A spokeswoman for the department said: ‘We want to make sure NHS staff can travel safely to work during the pandemic, which is why we requested that the NHS make parking free for staff, and that local authorities do the same with their car parks.

‘When the pandemic begins to ease, the NHS will continue to provide free hospital car parking to key patient groups and NHS staff in certain circumstances. We will provide further updates on this in due course.’

Get in touch with our news team by emailing us at [email protected]

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Politics

Rishi Sunak unveils new measures to avoid youth unemployment disaster

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In a mini-budget at Westminster, the Chancellor is to announce a £2billion “Kickstart” scheme designed to save hundreds of thousands of youngsters from the scourge of unemployment. He is also expected to trigger an immediate stamp duty holiday for most property sales to rejuvenate the housing market as well as unleashing a “New Deal” surge in construction and green renovation projects. Ahead of today’s Commons statement, the Chancellor insisted that protecting younger workers from unemployment will be his top priority as the economy emerges from the coronavirus lockdown.

He said: “Young people bear the brunt of most economic crises, but they are at particular risk this time because they work in the sectors disproportionately hit by the pandemic.

“We also know that youth unemployment has a long-term impact on jobs and wages and we don’t want to see that happen to this generation.

“So we’ve got a bold plan to protect, support and create jobs – a Plan for Jobs.”

Mr Sunak will promise a “young jobs revolution” designed to save the country from the soaring levels of youth unemployment last seen during the 1980s.

Under his £2billion Kickstart Scheme, the Government will pay employers to provide hundreds of thousands of “high quality” six-month work placements for workers aged between 18 and 24.

Youngsters claiming Universal Credit who are currently at risk of long-term unemployment will be eligible for the scheme.

The Treasury will fund 100 percent of the National Minimum Wage for workers on the scheme for 25 hours a week. Employers will be able to top up the wages further.

Mr Sunak believes the six-month placements will give youngsters the chance to learn skills and gain vital experience to improve their chances of going on to find long-term jobs.

Treasury data suggests younger workers are far more likely to have been “furloughed” during the lockdown than their older counterparts.

At the same time, the number of people aged under 25 claiming jobless benefits has increased by a quarter since the lockdown began in March.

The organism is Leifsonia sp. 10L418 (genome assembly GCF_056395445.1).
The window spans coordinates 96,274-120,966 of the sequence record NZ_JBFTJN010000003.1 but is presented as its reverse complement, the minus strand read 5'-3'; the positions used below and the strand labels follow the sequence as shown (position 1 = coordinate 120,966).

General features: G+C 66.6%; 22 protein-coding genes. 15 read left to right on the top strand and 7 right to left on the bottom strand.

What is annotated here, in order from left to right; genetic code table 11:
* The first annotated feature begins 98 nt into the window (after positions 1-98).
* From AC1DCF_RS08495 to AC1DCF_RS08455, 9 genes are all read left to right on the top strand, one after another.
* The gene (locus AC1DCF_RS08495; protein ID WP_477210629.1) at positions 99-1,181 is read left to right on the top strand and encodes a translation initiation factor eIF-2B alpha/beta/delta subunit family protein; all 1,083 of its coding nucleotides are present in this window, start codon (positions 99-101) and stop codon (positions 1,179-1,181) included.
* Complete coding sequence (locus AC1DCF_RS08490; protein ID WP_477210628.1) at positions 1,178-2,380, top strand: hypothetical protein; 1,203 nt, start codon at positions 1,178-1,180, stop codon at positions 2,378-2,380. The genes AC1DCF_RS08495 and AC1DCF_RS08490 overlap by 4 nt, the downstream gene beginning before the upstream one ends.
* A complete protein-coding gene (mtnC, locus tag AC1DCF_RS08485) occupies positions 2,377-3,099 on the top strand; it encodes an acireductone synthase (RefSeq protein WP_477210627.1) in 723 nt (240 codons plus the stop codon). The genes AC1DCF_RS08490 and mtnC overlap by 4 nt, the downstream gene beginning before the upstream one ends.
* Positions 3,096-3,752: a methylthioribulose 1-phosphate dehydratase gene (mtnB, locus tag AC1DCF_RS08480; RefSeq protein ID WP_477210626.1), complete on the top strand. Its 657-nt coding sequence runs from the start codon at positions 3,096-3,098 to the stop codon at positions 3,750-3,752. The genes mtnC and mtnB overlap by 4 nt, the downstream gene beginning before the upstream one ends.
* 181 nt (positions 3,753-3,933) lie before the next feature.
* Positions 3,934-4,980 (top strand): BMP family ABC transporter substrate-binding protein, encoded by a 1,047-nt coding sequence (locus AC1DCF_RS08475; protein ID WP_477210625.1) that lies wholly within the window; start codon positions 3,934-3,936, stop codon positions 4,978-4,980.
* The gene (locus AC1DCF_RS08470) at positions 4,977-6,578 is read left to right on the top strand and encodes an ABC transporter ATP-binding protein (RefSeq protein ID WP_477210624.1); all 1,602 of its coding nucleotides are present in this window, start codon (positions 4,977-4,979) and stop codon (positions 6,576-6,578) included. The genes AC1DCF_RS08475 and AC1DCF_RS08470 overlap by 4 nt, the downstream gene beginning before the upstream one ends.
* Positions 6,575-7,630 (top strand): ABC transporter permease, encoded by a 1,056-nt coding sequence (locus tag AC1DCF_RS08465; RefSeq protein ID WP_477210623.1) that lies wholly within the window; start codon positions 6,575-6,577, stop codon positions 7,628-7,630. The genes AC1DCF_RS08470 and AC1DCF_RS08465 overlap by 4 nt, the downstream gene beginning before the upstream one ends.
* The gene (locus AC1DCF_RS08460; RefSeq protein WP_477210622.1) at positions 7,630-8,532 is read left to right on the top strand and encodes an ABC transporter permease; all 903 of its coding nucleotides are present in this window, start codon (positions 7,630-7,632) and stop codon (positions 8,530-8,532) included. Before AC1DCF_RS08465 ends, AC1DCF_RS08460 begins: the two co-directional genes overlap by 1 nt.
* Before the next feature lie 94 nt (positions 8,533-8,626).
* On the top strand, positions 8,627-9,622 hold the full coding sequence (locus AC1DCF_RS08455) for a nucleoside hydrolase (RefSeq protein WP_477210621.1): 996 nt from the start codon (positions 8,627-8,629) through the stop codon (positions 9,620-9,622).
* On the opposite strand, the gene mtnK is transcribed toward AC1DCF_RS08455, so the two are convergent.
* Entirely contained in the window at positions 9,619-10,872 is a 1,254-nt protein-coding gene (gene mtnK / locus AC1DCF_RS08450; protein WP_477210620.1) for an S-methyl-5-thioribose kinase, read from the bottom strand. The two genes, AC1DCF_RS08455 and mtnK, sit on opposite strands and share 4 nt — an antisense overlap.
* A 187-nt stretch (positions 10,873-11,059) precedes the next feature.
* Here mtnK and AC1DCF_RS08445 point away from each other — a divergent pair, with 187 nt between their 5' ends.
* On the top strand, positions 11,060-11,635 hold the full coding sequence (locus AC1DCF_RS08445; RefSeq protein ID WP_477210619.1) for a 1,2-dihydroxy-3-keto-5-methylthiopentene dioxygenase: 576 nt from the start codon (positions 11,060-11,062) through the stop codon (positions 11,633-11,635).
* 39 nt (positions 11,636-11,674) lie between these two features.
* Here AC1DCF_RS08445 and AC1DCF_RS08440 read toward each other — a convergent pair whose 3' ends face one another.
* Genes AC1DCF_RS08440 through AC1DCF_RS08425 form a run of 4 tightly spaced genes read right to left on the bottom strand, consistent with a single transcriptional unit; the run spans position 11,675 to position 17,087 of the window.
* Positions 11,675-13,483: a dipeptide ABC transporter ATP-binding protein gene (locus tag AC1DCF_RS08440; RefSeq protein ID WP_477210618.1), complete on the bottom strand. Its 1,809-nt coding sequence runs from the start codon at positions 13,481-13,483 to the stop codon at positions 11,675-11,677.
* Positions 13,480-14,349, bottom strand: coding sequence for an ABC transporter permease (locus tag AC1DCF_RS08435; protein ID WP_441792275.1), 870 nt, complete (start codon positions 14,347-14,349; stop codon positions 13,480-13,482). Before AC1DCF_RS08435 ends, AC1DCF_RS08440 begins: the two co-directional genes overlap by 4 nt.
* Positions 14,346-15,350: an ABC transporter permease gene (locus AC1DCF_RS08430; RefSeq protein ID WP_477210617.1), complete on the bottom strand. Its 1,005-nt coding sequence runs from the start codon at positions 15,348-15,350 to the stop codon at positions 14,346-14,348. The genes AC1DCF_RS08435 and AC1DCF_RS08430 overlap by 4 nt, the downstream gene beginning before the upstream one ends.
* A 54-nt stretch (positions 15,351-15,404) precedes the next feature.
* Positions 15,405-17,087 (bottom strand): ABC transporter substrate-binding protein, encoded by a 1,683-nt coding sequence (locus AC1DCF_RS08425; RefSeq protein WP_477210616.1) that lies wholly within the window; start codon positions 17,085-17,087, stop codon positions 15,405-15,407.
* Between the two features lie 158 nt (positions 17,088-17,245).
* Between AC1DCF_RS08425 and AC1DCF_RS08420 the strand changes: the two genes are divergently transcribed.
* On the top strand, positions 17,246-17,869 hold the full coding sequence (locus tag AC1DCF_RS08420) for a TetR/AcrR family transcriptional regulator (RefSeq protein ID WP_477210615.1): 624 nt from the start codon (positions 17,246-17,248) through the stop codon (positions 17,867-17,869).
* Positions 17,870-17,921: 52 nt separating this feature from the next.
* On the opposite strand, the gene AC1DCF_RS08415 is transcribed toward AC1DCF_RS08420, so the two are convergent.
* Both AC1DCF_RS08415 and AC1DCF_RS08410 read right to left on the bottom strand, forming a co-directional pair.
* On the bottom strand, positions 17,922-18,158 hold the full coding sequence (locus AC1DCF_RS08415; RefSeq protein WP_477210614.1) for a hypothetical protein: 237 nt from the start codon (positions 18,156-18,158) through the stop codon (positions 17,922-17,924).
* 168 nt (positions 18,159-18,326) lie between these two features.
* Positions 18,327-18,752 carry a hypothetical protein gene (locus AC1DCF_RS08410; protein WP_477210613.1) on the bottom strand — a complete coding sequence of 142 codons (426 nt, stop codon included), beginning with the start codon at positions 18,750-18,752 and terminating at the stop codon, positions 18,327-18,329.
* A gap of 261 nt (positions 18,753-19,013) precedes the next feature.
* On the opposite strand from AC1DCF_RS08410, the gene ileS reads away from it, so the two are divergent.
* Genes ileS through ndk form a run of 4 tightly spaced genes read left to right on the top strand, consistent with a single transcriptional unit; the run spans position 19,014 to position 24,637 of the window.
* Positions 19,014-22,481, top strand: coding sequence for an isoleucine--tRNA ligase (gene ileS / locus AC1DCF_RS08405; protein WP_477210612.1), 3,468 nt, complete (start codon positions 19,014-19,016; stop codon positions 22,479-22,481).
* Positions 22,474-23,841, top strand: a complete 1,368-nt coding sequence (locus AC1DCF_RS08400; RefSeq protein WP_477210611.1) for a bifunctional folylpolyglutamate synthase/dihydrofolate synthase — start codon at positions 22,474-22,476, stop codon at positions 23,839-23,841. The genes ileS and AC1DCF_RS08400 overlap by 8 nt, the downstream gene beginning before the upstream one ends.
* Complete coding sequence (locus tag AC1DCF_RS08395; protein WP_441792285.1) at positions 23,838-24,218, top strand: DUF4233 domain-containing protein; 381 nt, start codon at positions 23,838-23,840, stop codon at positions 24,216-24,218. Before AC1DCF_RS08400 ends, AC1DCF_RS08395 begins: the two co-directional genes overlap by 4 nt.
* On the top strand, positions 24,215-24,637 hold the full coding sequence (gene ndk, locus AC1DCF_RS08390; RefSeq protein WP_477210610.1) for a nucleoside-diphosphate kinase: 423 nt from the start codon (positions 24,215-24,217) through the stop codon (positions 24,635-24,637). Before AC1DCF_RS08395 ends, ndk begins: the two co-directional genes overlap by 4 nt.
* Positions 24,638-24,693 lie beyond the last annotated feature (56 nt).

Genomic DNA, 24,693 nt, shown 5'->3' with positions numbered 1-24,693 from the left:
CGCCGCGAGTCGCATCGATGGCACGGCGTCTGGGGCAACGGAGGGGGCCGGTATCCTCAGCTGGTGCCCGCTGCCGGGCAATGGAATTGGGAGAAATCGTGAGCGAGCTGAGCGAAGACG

Ministers also fear that many youngsters leaving full-time education this summer will face an extremely difficult jobs market.

Mr Sunak will also announce a £111million investment to triple the number of traineeships in the current financial year and a further £17million to triple the number of work academy placements in 2020-21.

His three-point Plan for Jobs will include measures designed to protect existing jobs, support firms through the coming months and create new jobs for the future.

Other key measures to be announced tomorrow include a £5billion package of infrastructure spending on roads, hospitals and schools to trigger a construction boom.

And a further £3billion package designed to make Britain’s economy “greener” will also be unveiled. It will include grants of up to £5,000 to make hundreds of thousands of homes more environmentally friendly.

Homeowners will be able to spend the cash on loft, wall and floor insulation, eco-friendly boilers, heat pumps, double or triple-glazed windows, low-energy lighting and energy-efficient doors.

The Green Homes Grant scheme is designed to provide extra work for plumbers, builders and other tradesmen to get the economy motoring.

Treasury officials have also been studying at a temporary six-month increase in the stamp duty threshold from the current level of £125,000 to an amount between £300,000 and £500,000 to stimulate the housing market, seen as a key driver of economic growth.

At Treasury questions in the Commons yesterday, the Chancellor insisted he was “proud” of the measures the Government has taken to support the economy through the lockdown.

He said: “I am proud of what this Government have put in place and the speed at which we have done so.

“The jobs of nine million people have been protected through our furlough scheme; 2.7 million self-employed people have had their income supported; and millions of companies have received access to loans, grants, tax deferrals.